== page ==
Editorial: Is massive crackdown a way out?

Besieging a dozen odd villages in south Kashmir’s Shopian district on the night straddling between May 3 and 4, is a grim reminder of the situation that prevailed in Kashmir Valley in the early years of 1990s.

Thousands of army and paramilitary troops and police personnel cordoned off the villages to conduct a door-to-door operation to track down militants suspected to be hiding in the cluster of habitations. No militant was captured in the daylong search operation launched on such a massive scale in the region in several decades but it definitely sent across a message that things are not going to be easy in the region in the coming days. The government forces pressed helicopters into service to offer cover to the troops conducting the search operation. 

One reason for the massive crackdown is purported that the recent video released by militant group Hizbul Mujahideen, exhibiting a group of young militants donning army fatigues and carrying assault rifles, has been shot in the apple orchards of this area. It is no secret that militants have swelled in number in the south Kashmir region and in many areas they hold the sway.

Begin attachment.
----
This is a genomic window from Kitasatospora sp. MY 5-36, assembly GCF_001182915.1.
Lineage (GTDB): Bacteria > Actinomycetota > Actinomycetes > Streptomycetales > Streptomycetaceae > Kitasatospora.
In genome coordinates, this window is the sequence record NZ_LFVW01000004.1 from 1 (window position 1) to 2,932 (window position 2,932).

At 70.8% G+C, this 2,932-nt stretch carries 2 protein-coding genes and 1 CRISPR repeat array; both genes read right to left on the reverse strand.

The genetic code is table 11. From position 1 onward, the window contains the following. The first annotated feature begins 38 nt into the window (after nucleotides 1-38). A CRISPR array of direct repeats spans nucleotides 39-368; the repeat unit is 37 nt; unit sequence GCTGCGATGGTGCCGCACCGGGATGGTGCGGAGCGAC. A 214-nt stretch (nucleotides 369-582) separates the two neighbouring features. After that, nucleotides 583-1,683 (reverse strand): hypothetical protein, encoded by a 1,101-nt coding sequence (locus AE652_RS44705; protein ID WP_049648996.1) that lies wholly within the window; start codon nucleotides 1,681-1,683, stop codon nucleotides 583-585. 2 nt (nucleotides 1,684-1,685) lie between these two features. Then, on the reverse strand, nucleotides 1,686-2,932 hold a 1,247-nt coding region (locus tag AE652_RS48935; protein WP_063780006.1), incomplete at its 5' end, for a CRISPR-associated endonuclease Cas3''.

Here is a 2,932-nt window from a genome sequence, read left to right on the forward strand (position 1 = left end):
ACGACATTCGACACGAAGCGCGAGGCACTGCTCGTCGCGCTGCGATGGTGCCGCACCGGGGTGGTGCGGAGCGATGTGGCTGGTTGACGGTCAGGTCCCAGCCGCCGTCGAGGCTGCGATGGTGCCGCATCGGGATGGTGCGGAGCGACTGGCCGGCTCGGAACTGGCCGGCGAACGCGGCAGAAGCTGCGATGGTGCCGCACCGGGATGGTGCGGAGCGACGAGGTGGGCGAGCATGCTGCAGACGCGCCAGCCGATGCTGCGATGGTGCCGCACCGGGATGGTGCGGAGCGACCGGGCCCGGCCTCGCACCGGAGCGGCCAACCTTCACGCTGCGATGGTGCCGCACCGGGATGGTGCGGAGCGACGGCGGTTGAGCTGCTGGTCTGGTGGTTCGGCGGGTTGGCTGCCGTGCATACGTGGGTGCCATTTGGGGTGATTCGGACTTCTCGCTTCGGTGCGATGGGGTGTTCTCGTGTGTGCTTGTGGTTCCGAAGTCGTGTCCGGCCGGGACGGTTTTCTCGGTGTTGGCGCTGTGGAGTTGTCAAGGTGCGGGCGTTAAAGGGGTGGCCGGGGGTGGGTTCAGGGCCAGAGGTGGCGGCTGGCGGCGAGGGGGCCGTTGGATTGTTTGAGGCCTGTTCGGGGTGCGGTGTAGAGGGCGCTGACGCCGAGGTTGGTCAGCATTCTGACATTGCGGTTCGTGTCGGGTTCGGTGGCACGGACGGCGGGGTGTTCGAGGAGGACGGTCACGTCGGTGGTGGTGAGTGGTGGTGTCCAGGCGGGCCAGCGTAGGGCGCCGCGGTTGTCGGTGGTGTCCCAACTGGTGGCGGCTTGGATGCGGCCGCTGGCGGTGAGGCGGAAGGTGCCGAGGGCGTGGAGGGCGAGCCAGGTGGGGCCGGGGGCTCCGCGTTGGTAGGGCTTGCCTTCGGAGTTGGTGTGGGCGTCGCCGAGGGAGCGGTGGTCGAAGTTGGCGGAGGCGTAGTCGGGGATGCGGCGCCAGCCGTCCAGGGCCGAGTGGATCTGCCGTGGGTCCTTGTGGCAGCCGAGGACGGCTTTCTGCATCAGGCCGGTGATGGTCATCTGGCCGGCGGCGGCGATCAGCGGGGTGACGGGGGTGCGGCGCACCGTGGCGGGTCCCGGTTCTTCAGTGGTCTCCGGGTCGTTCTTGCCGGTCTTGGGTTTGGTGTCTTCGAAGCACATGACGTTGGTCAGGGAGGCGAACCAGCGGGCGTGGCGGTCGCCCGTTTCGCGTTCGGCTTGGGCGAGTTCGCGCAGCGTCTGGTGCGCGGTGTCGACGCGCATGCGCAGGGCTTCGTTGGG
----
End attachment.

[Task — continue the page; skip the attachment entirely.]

The recent incidents of looting cash from bank employees and snatching arms from the police personnel have sent shock waves and posed a bigger challenge before the state authorities’ sway on the region. The gruesome attack on the Jammu and Kashmir Bank’s cash van in Kulgam on May 1 that killed five policemen and two bank guards is a unique incident that offers a peep into the blasting situation emerging in the area.

It is reassuring that the crackdown ended without any bloodshed but at the same time the action is not altogether a welcome sign. Had there been a standoff, it could have led to a lot of bloodletting. It is unfortunate that the region has slipped to such a pass when massive crackdown is being staged. It is like fire getting closer to a heap of gunpowder.

A good thing that has occurred in recent days is the indefinite deferment of parliamentary by-poll for the Anantnag constituency. This is likely to minimize the interface between the people and the government forces. If such an atmosphere sustains for a prolonged period of time, there can be possibility of restoration of order in the region.

Instead of launching massive crackdowns, which has the potential to antagonize the population, it would be ideal to open the channels of communication with the gun-wielding youngsters.

This cannot be done by the field commanders of the army or the district level police officers or a political class that is virtually on the run. The onerous task cannot be taken up by anyone except the political leadership at the highest level. The deferment of polls indicated that the understanding of situation has gradually developed at that level. It is earnestly required that this understanding must graduate to the next level.


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